what to do if you can’t pay your bills


Couple on the computer creating a budget

Living paycheck to paycheck can get you caught in a situation where your monthly expenses exceed your monthly income, leaving you wondering how to make ends meet and worrying over how to pay your bills. Here are a few helpful tips and some of the best ways to pay bills each month to improve your financial wellness.

prioritize expenses

Start by making a list of all your monthly expenses and the amount you owe. Don't worry about listing these in any order – the point is to calculate the total cost.

Typical monthly expenses on this list should include the following: housing, utilities, food, transportation, insurance, debt (student loans, credit card payment, etc.), medical expenses, and childcare.

You probably have bills for some (or all) of the things on your monthly expense list, but you may not have enough money to pay all of them. This is where prioritizing or deciding what to pay first comes in.

Paying for shelter should always be your first priority, so you can continue to have a roof over your head. If you pay for utilities, like heating and water, you may have a month or more to make your payment before having your service disconnected.

Your food budget is a great example of an expense that is both a priority and something that you can adjust if you have more pressing bills to pay. There are probably items on your grocery list that can be removed to save money for other bills that month.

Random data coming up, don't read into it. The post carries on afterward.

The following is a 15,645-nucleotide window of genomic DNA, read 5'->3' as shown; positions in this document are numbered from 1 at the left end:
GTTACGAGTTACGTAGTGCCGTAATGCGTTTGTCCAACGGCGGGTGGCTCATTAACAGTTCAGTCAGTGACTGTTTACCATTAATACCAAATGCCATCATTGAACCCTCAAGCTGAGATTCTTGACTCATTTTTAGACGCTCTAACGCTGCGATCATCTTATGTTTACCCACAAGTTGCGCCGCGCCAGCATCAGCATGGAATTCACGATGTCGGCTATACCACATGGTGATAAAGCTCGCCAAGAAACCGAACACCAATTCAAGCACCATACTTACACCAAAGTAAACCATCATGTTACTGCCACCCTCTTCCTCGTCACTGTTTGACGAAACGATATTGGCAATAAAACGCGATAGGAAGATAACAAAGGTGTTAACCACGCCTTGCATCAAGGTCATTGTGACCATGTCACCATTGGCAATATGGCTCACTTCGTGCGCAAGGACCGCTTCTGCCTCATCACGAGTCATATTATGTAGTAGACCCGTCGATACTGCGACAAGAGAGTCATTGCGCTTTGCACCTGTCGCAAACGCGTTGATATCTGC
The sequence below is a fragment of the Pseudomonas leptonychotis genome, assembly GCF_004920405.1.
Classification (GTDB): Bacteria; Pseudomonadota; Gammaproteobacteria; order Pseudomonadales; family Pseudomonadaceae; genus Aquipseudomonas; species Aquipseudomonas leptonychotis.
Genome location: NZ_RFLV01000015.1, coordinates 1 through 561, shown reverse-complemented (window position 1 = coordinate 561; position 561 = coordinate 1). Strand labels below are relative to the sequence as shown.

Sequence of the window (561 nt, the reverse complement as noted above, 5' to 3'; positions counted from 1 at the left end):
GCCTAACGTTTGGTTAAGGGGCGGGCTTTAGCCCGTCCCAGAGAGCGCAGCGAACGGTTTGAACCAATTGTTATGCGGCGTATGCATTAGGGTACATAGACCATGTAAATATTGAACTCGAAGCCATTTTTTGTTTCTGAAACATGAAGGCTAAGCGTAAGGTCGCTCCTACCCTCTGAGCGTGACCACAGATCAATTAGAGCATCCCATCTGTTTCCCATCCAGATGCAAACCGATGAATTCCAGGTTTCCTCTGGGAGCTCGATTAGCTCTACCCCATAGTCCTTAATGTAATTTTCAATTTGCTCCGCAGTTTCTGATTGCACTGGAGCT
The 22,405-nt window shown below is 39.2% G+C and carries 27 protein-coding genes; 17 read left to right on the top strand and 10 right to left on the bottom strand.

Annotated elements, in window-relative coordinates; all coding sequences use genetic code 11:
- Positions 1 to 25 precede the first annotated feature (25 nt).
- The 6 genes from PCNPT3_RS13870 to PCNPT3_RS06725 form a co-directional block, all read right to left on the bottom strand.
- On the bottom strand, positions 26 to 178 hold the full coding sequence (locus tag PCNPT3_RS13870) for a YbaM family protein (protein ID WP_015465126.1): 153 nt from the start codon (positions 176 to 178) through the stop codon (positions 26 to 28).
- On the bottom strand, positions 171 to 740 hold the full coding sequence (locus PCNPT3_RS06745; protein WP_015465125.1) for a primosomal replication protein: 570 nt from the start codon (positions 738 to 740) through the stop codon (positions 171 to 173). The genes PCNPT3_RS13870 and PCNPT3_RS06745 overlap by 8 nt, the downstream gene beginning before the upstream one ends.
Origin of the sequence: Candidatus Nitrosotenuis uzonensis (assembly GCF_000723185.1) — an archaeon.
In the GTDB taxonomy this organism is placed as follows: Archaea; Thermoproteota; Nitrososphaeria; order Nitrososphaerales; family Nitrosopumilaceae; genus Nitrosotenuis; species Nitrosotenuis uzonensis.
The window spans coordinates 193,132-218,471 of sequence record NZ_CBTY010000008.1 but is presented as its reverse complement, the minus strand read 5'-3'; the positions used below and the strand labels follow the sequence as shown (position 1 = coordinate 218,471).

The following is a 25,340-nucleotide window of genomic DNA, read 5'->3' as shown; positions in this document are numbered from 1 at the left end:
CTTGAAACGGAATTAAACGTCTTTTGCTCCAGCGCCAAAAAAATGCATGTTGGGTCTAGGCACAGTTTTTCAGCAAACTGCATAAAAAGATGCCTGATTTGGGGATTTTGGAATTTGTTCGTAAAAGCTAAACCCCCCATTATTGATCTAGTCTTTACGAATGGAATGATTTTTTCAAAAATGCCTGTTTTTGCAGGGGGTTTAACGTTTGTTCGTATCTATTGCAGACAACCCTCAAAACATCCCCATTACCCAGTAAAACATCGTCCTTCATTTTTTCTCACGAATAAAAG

Go through each expense on your list and make a note of any you can delay payment on (utilities) or change for a brief period (groceries). The expenses left are your "must pay" expenses for the month.

Once you know your "must pay" monthly expenses, focus on paying any bills that could impact your credit, including debt from credit cards and loans. A record of late or missed payments could stop you from borrowing money or getting a place to live in the future, so it's a good idea to look at your credit report on a quarterly basis to get a full picture of all the money you've borrowed from lenders.

Remember that some debts, like mortgages and car payments, are secured loans and are tied to your house or car. If you miss payments, your lender may eventually be forced to repossess these items. If you find that you don't have enough money left to make these payments after paying for your monthly expenses, using our tips below, contact your lender as soon as possible to negotiate a more affordable repayment plan.